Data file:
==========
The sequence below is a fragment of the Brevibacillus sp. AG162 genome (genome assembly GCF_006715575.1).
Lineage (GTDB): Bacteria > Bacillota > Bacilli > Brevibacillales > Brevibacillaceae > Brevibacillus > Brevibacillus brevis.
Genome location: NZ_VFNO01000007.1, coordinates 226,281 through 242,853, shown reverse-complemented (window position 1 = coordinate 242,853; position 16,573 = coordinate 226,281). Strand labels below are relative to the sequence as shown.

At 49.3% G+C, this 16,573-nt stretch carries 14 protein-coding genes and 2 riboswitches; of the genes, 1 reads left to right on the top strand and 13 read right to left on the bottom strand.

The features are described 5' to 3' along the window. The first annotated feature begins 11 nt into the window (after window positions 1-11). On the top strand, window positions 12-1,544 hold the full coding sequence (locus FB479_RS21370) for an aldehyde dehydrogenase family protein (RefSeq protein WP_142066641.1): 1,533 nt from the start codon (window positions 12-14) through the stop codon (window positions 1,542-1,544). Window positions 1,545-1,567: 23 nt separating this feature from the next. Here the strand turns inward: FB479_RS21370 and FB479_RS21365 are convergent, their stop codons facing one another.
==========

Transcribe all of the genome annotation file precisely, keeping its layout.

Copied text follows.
The sequence below is a fragment of the Brevibacillus sp. AG162 genome (genome assembly GCF_006715575.1).
Lineage (GTDB): Bacteria > Bacillota > Bacilli > Brevibacillales > Brevibacillaceae > Brevibacillus > Brevibacillus brevis.
Genome location: NZ_VFNO01000007.1, coordinates 226,281 through 242,853, shown reverse-complemented (window position 1 = coordinate 242,853; position 16,573 = coordinate 226,281). Strand labels below are relative to the sequence as shown.

At 49.3% G+C, this 16,573-nt stretch carries 14 protein-coding genes and 2 riboswitches; of the genes, 1 reads left to right on the top strand and 13 read right to left on the bottom strand.

The features are described 5' to 3' along the window. The first annotated feature begins 11 nt into the window (after window positions 1-11). On the top strand, window positions 12-1,544 hold the full coding sequence (locus FB479_RS21370) for an aldehyde dehydrogenase family protein (RefSeq protein WP_142066641.1): 1,533 nt from the start codon (window positions 12-14) through the stop codon (window positions 1,542-1,544). Window positions 1,545-1,567: 23 nt separating this feature from the next. Here the strand turns inward: FB479_RS21370 and FB479_RS21365 are convergent, their stop codons facing one another.